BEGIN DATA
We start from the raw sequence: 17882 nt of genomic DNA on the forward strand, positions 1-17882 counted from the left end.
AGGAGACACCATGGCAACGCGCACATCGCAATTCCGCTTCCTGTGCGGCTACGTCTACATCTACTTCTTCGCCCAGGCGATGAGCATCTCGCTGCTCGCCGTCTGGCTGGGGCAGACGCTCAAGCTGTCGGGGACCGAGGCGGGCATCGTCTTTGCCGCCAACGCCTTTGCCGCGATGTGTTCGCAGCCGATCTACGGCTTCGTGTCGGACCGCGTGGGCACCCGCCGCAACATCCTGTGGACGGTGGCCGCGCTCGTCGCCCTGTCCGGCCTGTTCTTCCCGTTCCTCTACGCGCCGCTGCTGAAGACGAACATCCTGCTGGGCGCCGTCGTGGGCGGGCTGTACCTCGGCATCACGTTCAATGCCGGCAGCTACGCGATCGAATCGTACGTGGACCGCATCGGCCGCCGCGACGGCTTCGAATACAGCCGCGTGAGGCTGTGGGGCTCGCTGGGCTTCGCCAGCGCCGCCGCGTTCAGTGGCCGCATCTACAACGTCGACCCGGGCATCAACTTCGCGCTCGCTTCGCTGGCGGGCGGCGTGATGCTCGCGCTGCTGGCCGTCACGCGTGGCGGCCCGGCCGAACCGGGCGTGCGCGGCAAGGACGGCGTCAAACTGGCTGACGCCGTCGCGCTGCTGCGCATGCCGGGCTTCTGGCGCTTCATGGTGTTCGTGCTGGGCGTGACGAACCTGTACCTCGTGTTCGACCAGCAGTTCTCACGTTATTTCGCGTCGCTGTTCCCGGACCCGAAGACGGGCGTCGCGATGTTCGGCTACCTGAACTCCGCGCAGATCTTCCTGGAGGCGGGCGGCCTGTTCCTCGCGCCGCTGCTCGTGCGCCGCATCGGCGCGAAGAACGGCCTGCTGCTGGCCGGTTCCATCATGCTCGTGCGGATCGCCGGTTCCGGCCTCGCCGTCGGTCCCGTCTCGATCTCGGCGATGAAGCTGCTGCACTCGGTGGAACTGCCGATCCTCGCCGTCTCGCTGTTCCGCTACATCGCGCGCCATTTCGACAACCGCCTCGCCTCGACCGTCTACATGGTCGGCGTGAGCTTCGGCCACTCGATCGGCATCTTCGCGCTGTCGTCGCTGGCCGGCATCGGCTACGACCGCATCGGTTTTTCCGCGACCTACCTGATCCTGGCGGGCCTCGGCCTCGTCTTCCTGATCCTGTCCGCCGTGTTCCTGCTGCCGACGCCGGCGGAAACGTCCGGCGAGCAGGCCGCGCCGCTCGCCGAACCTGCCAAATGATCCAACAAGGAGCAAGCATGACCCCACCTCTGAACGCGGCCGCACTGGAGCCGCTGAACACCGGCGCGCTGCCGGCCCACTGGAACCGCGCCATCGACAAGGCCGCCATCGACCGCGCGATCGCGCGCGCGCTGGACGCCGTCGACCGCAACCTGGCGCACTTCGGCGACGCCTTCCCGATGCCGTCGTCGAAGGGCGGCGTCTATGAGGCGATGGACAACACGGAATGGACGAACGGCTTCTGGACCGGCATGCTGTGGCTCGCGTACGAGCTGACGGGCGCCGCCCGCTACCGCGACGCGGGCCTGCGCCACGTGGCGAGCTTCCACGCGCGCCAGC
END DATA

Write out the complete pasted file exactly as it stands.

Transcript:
We start from the raw sequence: 17882 nt of genomic DNA on the forward strand, positions 1-17882 counted from the left end.
AGGAGACACCATGGCAACGCGCACATCGCAATTCCGCTTCCTGTGCGGCTACGTCTACATCTACTTCTTCGCCCAGGCGATGAGCATCTCGCTGCTCGCCGTCTGGCTGGGGCAGACGCTCAAGCTGTCGGGGACCGAGGCGGGCATCGTCTTTGCCGCCAACGCCTTTGCCGCGATGTGTTCGCAGCCGATCTACGGCTTCGTGTCGGACCGCGTGGGCACCCGCCGCAACATCCTGTGGACGGTGGCCGCGCTCGTCGCCCTGTCCGGCCTGTTCTTCCCGTTCCTCTACGCGCCGCTGCTGAAGACGAACATCCTGCTGGGCGCCGTCGTGGGCGGGCTGTACCTCGGCATCACGTTCAATGCCGGCAGCTACGCGATCGAATCGTACGTGGACCGCATCGGCCGCCGCGACGGCTTCGAATACAGCCGCGTGAGGCTGTGGGGCTCGCTGGGCTTCGCCAGCGCCGCCGCGTTCAGTGGCCGCATCTACAACGTCGACCCGGGCATCAACTTCGCGCTCGCTTCGCTGGCGGGCGGCGTGATGCTCGCGCTGCTGGCCGTCACGCGTGGCGGCCCGGCCGAACCGGGCGTGCGCGGCAAGGACGGCGTCAAACTGGCTGACGCCGTCGCGCTGCTGCGCATGCCGGGCTTCTGGCGCTTCATGGTGTTCGTGCTGGGCGTGACGAACCTGTACCTCGTGTTCGACCAGCAGTTCTCACGTTATTTCGCGTCGCTGTTCCCGGACCCGAAGACGGGCGTCGCGATGTTCGGCTACCTGAACTCCGCGCAGATCTTCCTGGAGGCGGGCGGCCTGTTCCTCGCGCCGCTGCTCGTGCGCCGCATCGGCGCGAAGAACGGCCTGCTGCTGGCCGGTTCCATCATGCTCGTGCGGATCGCCGGTTCCGGCCTCGCCGTCGGTCCCGTCTCGATCTCGGCGATGAAGCTGCTGCACTCGGTGGAACTGCCGATCCTCGCCGTCTCGCTGTTCCGCTACATCGCGCGCCATTTCGACAACCGCCTCGCCTCGACCGTCTACATGGTCGGCGTGAGCTTCGGCCACTCGATCGGCATCTTCGCGCTGTCGTCGCTGGCCGGCATCGGCTACGACCGCATCGGTTTTTCCGCGACCTACCTGATCCTGGCGGGCCTCGGCCTCGTCTTCCTGATCCTGTCCGCCGTGTTCCTGCTGCCGACGCCGGCGGAAACGTCCGGCGAGCAGGCCGCGCCGCTCGCCGAACCTGCCAAATGATCCAACAAGGAGCAAGCATGACCCCACCTCTGAACGCGGCCGCACTGGAGCCGCTGAACACCGGCGCGCTGCCGGCCCACTGGAACCGCGCCATCGACAAGGCCGCCATCGACCGCGCGATCGCGCGCGCGCTGGACGCCGTCGACCGCAACCTGGCGCACTTCGGCGACGCCTTCCCGATGCCGTCGTCGAAGGGCGGCGTCTATGAGGCGATGGACAACACGGAATGGACGAACGGCTTCTGGACCGGCATGCTGTGGCTCGCGTACGAGCTGACGGGCGCCGCCCGCTACCGCGACGCGGGCCTGCGCCACGTGGCGAGCTTCCACGCGCGCCAGC